Alien Invasives

Common Morning Glory (Ipomoea purpurea)


05 October 2016

Common Morning Glory (Ipomoea purpurea)

This plant is easily confused with the Morning Glory. A herbaceous twining annual with hairy stems up to 3 metres or more. Bright green, sparsely hairy, heart-shaped leaves. Purplish-blue, reddish, magenta or white funnel-shaped flowers, sometimes with contrasting stripes from November to May.

Other names
Gewone Purperwinde (Afrikaans)
ibhoqo; ijalamu; ubatata wentaba (isiZulu)
imotyikatsana (isiXhosa)
Invasive status
NEMBA Category 1b
CARA 2002 Category 3

Common Morning Glory
Originally from
Tropical America
Where is it a problem?
Gauteng, Limpopo, Mpumalanga, KwaZulu-Natal and Eastern Cape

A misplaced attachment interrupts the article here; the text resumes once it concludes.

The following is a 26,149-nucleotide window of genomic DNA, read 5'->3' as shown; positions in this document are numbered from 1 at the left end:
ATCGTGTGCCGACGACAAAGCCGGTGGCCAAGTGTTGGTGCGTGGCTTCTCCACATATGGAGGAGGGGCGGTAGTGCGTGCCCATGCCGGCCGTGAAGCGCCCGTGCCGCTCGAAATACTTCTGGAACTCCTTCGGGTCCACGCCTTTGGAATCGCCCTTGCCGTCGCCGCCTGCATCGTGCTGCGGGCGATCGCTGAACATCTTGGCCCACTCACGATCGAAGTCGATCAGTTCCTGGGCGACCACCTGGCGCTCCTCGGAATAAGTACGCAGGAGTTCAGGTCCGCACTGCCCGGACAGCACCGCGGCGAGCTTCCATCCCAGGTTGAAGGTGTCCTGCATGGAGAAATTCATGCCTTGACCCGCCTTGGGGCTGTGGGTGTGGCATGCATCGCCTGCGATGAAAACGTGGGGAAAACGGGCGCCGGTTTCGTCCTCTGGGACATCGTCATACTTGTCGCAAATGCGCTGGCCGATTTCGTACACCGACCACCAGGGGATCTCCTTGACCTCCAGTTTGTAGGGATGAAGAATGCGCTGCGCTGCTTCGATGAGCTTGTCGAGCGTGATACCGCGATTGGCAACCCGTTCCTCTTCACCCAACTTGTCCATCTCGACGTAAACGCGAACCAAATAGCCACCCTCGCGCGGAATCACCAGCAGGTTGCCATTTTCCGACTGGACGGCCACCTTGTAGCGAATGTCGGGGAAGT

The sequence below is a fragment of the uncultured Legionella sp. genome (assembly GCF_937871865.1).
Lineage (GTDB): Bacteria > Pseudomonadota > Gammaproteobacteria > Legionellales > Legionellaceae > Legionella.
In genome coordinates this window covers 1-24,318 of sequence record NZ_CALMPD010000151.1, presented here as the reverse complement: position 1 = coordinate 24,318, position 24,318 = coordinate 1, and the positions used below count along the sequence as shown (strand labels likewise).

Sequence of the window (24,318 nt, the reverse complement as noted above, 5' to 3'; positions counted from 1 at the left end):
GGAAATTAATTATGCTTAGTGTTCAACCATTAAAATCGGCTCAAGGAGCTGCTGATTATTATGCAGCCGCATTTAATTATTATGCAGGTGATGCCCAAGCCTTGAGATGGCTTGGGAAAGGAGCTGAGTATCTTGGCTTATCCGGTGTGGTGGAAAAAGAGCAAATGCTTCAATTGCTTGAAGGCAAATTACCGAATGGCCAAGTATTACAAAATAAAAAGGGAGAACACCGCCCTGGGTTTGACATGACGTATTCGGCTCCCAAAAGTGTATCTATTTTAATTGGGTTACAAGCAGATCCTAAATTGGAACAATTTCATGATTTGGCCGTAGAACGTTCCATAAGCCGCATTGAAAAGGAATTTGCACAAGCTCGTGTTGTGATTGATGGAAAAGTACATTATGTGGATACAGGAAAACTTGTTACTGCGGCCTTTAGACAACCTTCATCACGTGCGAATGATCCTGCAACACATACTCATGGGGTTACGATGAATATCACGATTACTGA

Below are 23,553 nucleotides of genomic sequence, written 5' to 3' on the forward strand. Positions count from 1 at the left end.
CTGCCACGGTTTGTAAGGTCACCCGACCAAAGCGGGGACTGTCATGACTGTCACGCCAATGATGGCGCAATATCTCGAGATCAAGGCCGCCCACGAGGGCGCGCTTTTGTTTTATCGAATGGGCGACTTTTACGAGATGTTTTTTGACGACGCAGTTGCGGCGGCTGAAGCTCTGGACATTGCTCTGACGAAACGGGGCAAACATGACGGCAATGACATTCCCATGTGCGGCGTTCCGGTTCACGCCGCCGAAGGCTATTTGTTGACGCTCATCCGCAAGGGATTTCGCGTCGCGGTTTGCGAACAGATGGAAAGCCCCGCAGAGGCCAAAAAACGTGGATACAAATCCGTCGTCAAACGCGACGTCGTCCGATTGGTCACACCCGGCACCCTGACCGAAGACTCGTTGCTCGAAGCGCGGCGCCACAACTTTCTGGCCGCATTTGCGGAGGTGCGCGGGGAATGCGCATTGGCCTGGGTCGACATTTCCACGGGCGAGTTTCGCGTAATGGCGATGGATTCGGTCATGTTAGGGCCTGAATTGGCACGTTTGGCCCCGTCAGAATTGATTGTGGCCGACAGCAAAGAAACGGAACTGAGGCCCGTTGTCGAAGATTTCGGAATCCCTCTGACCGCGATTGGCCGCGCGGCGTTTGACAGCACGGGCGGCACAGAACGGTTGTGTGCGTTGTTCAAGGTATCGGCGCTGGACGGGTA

How does it spread?
Seed dispersal
Why is it a problem?
This creeper invades woodlands, waste areas, arable land, roadsides, river banks and coastal dunes. It scrambles over and competes with other species. It is an annual plant and has less impact than the similar Ipomoea indica which is perennial.
Planting alternatives
Canary Creeper (Senecio tamoides), Black-eyed Susan (Thunbergia alata), Traveller’s Joy (Clematis brachiata)

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